“Being a team member forces you to learn how to share both the ball and the limelight,” Mark continued. “Besides sharing, you must trust that collectively the entire team will succeed. In fact, a team achieves more collectively than if each member were acting alone. This is a hard lesson for young children to grasp but eventually they do if they stick with playing a team sport.”
Winning and losing with grace
That brings us to the next lesson: learning how to win with grace and loose with dignity. When you lose you learn how to deal with adversity as things will not always go as you want them to in life. Let’s face it. Life isn’t always fair. While there is no denying that not winning can hurt, young athletes are taught to know, just like the Tiger Woods of the world, when to move on and when to try again.
We watched as a player was fouled for tripping an opposing team member taking a shot. When he stopped and extended his hand to help lift the other boy up, Mark turned to me and remarked, “And it also teaches good sportsmanship.”
The importance of being present
Adding to the list, Mark talked about the importance of being on time and communications. The first is obvious as you can’t be on a team if you don’t show up. The second, according to Mark means “you need to be able to listen to as well as make yourself heard by not only your team members, but also coaches and referees.”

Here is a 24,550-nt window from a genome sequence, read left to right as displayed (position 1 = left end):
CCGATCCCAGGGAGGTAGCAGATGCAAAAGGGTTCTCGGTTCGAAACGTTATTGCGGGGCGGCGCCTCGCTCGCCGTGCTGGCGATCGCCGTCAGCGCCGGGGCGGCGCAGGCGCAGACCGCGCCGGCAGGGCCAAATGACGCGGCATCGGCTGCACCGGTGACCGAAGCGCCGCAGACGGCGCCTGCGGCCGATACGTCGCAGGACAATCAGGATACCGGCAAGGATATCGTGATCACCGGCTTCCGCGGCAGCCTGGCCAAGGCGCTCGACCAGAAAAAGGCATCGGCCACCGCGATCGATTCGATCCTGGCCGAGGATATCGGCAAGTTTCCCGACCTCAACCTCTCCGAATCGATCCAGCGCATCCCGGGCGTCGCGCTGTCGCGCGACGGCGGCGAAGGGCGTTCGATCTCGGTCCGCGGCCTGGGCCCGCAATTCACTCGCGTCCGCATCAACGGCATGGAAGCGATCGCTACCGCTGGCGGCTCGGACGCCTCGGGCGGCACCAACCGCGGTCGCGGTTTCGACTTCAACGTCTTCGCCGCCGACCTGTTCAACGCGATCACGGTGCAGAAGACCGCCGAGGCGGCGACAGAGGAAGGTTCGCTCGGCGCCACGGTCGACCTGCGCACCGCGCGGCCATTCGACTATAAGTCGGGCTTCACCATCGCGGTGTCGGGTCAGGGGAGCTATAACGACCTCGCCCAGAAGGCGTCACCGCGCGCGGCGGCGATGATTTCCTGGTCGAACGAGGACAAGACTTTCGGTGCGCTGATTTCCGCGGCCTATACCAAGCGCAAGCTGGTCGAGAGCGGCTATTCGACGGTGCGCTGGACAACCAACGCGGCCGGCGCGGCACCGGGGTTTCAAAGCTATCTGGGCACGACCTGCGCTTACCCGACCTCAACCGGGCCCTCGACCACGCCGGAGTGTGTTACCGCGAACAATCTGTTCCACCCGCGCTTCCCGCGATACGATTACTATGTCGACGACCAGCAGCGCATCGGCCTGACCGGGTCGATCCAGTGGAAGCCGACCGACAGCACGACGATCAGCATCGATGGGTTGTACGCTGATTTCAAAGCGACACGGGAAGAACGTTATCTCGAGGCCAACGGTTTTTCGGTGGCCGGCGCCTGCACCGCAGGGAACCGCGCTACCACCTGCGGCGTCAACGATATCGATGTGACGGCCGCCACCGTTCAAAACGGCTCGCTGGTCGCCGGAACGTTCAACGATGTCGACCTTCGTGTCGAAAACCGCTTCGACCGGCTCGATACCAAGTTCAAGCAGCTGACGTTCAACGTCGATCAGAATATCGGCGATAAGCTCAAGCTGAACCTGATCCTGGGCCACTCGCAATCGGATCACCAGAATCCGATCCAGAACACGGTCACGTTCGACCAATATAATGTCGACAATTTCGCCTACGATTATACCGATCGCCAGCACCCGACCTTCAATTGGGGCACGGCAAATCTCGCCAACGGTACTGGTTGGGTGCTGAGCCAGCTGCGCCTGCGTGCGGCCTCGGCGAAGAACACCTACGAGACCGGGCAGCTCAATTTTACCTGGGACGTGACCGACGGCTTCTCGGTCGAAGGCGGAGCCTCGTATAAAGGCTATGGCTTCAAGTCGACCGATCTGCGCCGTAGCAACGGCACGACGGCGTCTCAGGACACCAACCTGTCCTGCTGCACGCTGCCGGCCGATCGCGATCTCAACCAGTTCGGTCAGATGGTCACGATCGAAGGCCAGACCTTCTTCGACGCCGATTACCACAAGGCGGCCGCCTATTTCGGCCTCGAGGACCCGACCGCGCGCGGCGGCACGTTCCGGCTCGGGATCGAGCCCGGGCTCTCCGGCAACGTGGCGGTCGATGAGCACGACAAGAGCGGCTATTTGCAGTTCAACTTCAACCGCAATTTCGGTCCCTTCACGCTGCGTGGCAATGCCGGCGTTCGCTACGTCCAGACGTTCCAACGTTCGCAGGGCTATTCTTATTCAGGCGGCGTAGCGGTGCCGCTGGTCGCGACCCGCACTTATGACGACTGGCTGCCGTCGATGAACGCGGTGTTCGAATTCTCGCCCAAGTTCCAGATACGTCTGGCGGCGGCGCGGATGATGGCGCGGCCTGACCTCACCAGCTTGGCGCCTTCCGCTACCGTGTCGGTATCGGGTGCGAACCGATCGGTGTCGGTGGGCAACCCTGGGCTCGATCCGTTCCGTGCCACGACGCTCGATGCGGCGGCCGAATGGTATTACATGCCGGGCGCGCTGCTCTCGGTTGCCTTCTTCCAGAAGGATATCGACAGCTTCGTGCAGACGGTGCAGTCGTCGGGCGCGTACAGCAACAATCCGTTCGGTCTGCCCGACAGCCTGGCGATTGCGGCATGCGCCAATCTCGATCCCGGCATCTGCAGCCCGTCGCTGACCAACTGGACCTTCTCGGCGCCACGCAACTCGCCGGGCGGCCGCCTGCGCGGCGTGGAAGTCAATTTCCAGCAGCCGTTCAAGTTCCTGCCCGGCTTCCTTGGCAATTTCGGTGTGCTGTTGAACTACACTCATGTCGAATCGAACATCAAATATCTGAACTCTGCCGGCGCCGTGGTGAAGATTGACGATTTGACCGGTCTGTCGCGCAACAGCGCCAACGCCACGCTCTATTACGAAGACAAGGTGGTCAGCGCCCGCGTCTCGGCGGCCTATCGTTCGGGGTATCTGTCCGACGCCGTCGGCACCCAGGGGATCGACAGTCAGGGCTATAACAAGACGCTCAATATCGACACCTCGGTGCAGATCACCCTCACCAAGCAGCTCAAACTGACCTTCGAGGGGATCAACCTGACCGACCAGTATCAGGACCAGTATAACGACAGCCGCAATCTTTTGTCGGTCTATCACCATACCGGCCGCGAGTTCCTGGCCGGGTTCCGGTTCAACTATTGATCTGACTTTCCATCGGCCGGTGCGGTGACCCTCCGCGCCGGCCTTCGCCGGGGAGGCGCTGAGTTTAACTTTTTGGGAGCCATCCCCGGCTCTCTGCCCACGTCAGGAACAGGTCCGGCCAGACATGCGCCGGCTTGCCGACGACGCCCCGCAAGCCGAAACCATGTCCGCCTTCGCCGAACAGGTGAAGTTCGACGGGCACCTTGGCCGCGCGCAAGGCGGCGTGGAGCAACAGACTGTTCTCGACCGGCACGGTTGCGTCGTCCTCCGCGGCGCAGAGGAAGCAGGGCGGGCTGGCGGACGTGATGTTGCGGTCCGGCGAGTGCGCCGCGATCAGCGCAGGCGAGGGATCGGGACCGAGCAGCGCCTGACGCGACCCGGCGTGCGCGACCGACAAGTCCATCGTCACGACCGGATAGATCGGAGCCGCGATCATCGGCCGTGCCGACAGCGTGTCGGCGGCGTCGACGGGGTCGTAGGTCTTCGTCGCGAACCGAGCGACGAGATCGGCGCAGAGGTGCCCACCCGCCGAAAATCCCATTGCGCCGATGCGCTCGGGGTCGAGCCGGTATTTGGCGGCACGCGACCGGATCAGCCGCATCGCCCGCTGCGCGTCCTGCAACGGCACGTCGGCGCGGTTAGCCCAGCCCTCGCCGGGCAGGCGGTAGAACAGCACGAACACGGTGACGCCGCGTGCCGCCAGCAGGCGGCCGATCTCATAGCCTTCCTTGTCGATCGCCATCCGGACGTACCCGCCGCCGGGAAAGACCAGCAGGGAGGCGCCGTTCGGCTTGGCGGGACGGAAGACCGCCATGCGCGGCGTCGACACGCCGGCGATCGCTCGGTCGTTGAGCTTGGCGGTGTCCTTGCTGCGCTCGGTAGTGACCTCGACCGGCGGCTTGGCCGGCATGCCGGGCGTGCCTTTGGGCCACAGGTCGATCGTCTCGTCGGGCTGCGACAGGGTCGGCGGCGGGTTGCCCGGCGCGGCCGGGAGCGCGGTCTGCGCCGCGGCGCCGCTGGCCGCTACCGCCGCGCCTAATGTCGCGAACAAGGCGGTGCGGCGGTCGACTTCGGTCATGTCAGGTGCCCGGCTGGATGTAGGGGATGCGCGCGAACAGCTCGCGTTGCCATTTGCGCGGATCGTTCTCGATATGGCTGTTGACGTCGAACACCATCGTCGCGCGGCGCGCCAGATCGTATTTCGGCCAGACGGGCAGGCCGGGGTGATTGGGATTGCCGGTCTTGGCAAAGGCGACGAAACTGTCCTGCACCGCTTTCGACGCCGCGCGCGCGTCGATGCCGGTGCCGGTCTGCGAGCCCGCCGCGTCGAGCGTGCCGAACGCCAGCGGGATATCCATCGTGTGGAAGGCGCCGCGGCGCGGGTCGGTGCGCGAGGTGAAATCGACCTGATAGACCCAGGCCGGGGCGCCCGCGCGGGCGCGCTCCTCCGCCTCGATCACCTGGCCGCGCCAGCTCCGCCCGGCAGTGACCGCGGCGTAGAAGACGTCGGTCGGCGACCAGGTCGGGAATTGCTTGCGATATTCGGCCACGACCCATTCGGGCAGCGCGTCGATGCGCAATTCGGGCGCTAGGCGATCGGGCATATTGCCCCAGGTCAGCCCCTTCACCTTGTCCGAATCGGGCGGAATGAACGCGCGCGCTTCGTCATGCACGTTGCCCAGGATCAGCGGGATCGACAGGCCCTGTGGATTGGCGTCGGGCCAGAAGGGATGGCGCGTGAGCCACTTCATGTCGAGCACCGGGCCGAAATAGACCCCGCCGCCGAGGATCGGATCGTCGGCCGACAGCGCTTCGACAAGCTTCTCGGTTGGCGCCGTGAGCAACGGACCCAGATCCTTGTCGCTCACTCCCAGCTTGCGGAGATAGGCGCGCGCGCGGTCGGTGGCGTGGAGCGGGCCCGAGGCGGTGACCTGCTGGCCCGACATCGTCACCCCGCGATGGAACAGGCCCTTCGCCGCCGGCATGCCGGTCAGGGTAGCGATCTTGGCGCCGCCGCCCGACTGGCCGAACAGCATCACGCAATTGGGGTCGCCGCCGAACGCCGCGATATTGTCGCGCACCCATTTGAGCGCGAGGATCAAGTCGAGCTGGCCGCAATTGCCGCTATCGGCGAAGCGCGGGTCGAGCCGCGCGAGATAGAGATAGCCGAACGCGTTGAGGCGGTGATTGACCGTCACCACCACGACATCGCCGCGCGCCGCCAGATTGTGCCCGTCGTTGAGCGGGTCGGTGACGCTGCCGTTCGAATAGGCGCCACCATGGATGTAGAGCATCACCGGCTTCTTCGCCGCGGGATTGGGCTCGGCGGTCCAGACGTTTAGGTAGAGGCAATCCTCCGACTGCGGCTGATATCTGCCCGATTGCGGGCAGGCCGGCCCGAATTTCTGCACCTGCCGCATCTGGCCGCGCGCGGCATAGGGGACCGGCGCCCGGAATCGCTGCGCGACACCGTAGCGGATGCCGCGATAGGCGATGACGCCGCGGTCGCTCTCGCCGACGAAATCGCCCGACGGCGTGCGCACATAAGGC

Mark continued, “Kids involved in team sports learn to be achievement oriented. In setting goals, they develop a drive to succeed, a skill set which can last them a lifetime.”
Being on a team your coach teaches you how to strategize and follow a game plan and not just shoot from the hip. And if the game plan doesn’t go as exactly anticipated and you don’t succeed, you can learn from your mistakes.
Having the confidence to take risks
On the way home, I asked Matt what it meant to him to be on a team. He was in no mood to answer that question. Instead, he lamented the outcome of the game. During the first half, he acknowledged he had failed miserably each time he tried to take a long shot. However, instead of quitting, Matt preserved. Another life lesson. By the second half, he had regained his confidence and helped the team bring the score—which was 15 points behind-—up to a tied-game. His risk taking with those three-point shots almost won the game. As luck would have it, however, Matt’s team lost by one point in overtime.
When we got home, Markus, Matt’s older brother was waiting for us. Markus, who just graduated and is heading off to Villanova this fall, was the captain of his high school football team. As such, Markus set the tone for excelling in team sports for his siblings.
Success does not come easy
I was curious what his role was like leading the charge for the Sommerville Pioneers. “As the captain I believe that the hardest challenge I faced was motivating the rest of my team was to follow through with practices and games. Practices were hard and many times players would not be able to find the motivation to finish. It was my job to make sure everyone was always trying their best and that they would not give up. This hard-working mentality translated into success in games as we were by far the best conditioned and hardest working team in the area.”
What Markus was discussing was the life lesson that success requires hard work. Most athletes learn that time, energy and enthusiasm equal success. And while a coach may provide the team with brilliant strategies on the field, it is up to each team member to push beyond his or her comfort zone to achieve something exceptional.
Learning to share the ball